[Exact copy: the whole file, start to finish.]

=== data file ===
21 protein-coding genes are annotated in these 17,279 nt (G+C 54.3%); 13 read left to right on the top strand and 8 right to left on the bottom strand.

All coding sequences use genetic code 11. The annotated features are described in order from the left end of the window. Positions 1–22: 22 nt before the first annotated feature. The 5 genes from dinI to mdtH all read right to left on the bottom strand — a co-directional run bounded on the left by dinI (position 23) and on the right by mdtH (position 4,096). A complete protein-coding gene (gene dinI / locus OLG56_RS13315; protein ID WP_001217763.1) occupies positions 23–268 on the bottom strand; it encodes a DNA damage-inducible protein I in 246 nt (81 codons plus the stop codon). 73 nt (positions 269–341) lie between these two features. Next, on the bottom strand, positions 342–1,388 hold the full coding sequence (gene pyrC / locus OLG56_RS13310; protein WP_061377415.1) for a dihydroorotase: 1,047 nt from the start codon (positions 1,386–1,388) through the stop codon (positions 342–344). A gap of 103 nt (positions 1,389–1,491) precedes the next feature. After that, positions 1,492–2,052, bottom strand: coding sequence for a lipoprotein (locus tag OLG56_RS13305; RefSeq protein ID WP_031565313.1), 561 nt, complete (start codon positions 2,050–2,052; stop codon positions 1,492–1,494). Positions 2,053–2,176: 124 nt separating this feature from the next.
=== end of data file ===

21 protein-coding genes are annotated in these 17,279 nt (G+C 54.3%); 13 read left to right on the top strand and 8 right to left on the bottom strand.

All coding sequences use genetic code 11. The annotated features are described in order from the left end of the window. Positions 1–22: 22 nt before the first annotated feature. The 5 genes from dinI to mdtH all read right to left on the bottom strand — a co-directional run bounded on the left by dinI (position 23) and on the right by mdtH (position 4,096). A complete protein-coding gene (gene dinI / locus OLG56_RS13315; protein ID WP_001217763.1) occupies positions 23–268 on the bottom strand; it encodes a DNA damage-inducible protein I in 246 nt (81 codons plus the stop codon). 73 nt (positions 269–341) lie between these two features. Next, on the bottom strand, positions 342–1,388 hold the full coding sequence (gene pyrC / locus OLG56_RS13310; protein WP_061377415.1) for a dihydroorotase: 1,047 nt from the start codon (positions 1,386–1,388) through the stop codon (positions 342–344). A gap of 103 nt (positions 1,389–1,491) precedes the next feature. After that, positions 1,492–2,052, bottom strand: coding sequence for a lipoprotein (locus tag OLG56_RS13305; RefSeq protein ID WP_031565313.1), 561 nt, complete (start codon positions 2,050–2,052; stop codon positions 1,492–1,494). Positions 2,053–2,176: 124 nt separating this feature from the next.